Outsourcing: Procurement Pros Shrink Supplier Base

Buyers of pharmaceutical services are changing their behavior—and service providers need to change theirs, too
Oct 01, 2006
Volume 19, Issue 10

Jim Miller
A major shift is occurring in the way the biopharmaceutical industry sources goods and services. Price pressures at the retail end of the value chain and a difficult fundraising environment are forcing biopharmaceutical companies to take greater control of their costs. Purchased goods and services, including contract research and manufacturing services as well as raw materials and laboratory supplies, are a major expense in most companies, so control of those purchasing decisions is coming in for special scrutiny.

In the annual survey of sourcing practices we conduct in conjunction with BioPharm International and its sister publication Pharmaceutical Technology, we have been tracking the evolution of sourcing practices for several years. The insights we have gained from both buyers and sellers of contract services indicate that major changes are under way.

Figure 1. Role of procurement and sourcing groups in decision-making
A major component of this trend is the shift of decision-making power and influence from scientific and technical professionals to sourcing professionals. Service providers are certainly experiencing the growing power of procurement operations: The number of contractor respondents who report that sourcing and procurement groups currently control the decision nearly doubled in 2006, to 22% from 12% in 2005 (Fig. 1). The portion of contractor respondents that expect sourcing and procurement groups to eventually control decision-making grew to 30% from 24%.

Procurement and sourcing groups are leading efforts to reduce the number of suppliers that their companies work with. Consolidating the supplier base is a critical component of the cost-reduction strategy at most large and mid-size biopharmaceutical companies and many small ones as well. Shrinking the supplier base enables companies to reduce vendor management and overhead costs, negotiate better pricing based on the higher volume of purchases, and improve coordination and communication mechanisms.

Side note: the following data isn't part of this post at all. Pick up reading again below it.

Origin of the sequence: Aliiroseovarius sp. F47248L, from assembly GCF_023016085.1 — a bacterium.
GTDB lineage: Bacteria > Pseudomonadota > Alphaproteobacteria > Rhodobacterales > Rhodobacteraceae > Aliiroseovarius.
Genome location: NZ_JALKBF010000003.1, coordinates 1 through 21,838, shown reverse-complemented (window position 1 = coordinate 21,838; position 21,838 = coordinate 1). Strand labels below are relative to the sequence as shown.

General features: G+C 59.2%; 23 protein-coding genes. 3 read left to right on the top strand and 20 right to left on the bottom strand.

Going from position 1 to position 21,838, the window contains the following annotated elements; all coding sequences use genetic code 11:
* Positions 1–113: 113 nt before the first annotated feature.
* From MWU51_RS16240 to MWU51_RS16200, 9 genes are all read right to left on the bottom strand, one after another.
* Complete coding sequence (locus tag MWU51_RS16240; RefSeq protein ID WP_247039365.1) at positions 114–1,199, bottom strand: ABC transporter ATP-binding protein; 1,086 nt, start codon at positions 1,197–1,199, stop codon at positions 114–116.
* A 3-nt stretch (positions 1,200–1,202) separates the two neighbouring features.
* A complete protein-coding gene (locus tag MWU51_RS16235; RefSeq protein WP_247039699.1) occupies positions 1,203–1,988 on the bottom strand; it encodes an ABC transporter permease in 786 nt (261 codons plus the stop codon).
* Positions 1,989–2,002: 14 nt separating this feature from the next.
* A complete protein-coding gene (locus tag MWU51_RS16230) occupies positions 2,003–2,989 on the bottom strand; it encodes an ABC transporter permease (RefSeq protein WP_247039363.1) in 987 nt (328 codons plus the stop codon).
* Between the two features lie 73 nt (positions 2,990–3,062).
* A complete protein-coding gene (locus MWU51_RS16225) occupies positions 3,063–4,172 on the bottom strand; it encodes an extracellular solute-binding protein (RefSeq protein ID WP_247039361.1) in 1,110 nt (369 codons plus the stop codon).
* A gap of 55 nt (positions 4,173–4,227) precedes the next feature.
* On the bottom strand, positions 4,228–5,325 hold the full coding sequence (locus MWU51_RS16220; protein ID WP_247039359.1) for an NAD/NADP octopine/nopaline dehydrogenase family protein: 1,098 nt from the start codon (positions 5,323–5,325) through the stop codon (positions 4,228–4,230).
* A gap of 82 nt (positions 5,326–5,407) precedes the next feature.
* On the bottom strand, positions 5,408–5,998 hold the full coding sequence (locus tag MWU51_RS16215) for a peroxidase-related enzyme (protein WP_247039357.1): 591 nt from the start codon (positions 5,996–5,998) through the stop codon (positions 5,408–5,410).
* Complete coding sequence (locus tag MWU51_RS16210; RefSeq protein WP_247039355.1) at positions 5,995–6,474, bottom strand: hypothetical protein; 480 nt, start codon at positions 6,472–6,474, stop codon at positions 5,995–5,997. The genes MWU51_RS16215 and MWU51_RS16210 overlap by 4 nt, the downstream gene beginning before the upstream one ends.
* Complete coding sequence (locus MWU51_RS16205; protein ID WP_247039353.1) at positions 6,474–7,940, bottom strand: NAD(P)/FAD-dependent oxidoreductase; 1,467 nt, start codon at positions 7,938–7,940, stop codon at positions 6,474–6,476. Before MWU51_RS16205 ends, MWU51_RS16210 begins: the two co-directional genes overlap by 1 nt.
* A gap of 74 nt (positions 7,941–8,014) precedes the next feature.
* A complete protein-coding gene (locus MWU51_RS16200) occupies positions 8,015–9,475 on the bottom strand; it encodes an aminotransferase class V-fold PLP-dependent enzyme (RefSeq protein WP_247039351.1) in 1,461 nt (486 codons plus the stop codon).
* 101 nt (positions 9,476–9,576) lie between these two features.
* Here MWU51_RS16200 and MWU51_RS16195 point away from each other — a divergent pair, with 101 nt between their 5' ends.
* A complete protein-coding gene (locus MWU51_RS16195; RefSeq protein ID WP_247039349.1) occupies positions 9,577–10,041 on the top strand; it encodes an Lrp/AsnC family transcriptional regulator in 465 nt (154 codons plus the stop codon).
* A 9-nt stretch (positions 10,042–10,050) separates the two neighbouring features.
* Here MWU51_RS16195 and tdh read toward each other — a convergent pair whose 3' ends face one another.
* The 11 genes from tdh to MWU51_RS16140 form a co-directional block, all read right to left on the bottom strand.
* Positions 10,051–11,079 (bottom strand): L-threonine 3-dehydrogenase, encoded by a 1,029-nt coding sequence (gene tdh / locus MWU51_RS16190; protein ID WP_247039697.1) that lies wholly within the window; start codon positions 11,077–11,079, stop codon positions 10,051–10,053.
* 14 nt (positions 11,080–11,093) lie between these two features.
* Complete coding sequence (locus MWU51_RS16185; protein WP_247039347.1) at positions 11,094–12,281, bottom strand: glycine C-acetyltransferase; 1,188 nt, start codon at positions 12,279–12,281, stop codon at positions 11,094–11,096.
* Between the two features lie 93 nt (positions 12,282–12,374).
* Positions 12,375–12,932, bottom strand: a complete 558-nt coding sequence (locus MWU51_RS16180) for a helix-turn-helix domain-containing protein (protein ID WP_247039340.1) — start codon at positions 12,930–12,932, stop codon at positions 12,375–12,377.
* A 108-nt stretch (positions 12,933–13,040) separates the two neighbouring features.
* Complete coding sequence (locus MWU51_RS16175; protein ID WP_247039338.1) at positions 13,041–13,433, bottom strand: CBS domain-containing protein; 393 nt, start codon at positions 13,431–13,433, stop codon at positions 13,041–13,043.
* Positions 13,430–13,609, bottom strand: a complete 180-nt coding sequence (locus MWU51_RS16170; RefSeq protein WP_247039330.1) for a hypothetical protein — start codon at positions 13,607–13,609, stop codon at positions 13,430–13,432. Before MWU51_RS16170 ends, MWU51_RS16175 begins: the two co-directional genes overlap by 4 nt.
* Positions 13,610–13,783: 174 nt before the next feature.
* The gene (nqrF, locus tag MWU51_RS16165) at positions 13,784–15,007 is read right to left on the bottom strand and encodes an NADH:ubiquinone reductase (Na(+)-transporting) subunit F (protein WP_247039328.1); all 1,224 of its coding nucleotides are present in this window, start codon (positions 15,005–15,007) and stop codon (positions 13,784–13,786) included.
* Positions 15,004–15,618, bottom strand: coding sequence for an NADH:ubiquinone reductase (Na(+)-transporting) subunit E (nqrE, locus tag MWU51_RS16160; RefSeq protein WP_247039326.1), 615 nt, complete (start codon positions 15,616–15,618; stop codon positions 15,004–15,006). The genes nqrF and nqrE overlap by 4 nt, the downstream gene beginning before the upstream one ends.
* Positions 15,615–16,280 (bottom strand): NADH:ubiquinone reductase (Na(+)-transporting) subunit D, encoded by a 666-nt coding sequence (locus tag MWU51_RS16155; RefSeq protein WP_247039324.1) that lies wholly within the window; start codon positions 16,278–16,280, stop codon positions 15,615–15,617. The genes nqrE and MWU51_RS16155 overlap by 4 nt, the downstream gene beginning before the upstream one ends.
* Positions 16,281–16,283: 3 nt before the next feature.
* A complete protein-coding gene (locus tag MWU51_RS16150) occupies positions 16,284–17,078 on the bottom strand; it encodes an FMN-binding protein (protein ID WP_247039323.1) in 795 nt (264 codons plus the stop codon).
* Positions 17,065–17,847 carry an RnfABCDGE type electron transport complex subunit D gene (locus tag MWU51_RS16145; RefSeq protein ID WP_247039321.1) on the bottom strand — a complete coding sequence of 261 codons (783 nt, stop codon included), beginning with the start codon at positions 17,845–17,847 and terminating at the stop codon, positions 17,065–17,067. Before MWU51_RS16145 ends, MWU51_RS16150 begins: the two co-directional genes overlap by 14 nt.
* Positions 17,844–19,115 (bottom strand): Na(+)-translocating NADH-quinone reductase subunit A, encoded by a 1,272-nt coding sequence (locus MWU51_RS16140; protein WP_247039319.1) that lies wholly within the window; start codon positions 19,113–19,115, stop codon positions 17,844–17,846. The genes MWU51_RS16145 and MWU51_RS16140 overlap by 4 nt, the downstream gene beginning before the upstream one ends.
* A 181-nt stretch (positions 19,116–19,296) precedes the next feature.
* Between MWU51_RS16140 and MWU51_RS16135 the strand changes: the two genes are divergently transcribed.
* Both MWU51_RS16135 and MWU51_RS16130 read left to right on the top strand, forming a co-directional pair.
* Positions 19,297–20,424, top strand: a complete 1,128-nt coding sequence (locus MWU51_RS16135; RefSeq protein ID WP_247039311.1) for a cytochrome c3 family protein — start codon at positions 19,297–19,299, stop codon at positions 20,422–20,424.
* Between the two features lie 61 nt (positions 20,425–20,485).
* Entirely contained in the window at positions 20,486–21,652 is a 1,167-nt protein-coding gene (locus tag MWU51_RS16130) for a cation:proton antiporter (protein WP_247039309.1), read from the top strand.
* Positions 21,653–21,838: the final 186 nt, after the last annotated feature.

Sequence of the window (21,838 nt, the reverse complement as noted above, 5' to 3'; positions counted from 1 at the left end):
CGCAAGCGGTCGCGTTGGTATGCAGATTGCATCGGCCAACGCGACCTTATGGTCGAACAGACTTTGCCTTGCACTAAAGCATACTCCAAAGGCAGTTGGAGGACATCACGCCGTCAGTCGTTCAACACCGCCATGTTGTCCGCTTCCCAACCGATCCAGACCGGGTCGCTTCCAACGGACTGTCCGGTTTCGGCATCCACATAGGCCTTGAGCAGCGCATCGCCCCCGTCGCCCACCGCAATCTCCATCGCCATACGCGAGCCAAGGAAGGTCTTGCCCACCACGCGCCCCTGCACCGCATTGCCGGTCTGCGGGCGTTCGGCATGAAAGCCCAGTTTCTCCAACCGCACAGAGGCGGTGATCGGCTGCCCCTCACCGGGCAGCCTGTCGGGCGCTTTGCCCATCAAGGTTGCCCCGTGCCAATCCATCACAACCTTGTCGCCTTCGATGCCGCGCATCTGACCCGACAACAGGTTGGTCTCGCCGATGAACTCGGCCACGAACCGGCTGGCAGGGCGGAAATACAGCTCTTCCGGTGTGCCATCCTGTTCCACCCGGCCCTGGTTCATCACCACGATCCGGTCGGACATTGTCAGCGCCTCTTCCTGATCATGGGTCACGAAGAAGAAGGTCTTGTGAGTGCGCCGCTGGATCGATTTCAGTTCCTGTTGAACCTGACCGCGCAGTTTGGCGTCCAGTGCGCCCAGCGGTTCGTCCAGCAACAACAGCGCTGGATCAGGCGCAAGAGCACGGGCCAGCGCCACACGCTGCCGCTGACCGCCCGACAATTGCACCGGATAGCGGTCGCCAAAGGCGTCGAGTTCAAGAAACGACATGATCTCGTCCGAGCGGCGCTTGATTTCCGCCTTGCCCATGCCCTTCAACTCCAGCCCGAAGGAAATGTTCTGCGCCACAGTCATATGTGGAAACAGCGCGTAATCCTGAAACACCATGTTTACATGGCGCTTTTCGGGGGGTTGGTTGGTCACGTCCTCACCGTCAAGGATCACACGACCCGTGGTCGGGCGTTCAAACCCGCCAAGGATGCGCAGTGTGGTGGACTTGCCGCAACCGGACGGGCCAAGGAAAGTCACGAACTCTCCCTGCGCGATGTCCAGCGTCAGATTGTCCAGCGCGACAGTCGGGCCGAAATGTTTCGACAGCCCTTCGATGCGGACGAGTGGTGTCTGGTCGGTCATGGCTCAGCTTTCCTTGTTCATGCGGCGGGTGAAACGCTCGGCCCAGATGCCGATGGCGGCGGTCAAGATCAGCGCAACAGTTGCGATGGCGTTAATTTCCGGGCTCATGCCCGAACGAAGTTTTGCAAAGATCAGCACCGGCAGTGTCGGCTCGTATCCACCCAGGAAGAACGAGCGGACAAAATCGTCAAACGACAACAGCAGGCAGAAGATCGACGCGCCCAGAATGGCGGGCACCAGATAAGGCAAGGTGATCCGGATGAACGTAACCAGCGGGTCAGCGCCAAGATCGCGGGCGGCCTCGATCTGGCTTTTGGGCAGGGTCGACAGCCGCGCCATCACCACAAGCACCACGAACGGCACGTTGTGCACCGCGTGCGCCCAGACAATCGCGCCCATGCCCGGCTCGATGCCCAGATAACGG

Figure 2. Status of companies´ efforts to reduce the supplier base
Our 2006 survey indicates that vendor consolidation efforts are well underway (Fig. 2). Among biopharmaceutical company respondents, 29% indicated that they have already begun reducing the number of suppliers they work with, and another 15% expect to begin the process within the next year or so. Nearly half of those client-side respondents report that they are considering new vendors only when they need specialized capabilities or services not currently available to them, and 13% said that they are using only current or recent vendors.

Contractors are beginning to feel the impact of supply base consolidation efforts. Among contractor respondents, 20% say that they are gaining business already, while 16% report that they are losing business as result of supplier consolidation programs. Nearly half of respondents do not expect much impact on their revenues, which we think is a naïve position for them to take.

Service providers willing to be proactive and keep knocking on doors should do well, however, because plenty of opportunities still remain. A quarter of respondents report that they are looking to expand their supplier base and are continually identifying and testing new vendors.


We continue to track biopharmaceutical company interest in sourcing from low-cost countries (LCCs), especially contractors in India and China. Our survey results show a slowly-but-steadily growing interest in sourcing from LCC suppliers, but the pace is not yet alarming to Western service providers. LCC sourcing options are limited for biopharmaceutical companies with large molecule candidates because the universe of biomanufacturers and other suppliers is still very small. On the other hand, companies with small molecule candidates face an increasingly sophisticated set of options.

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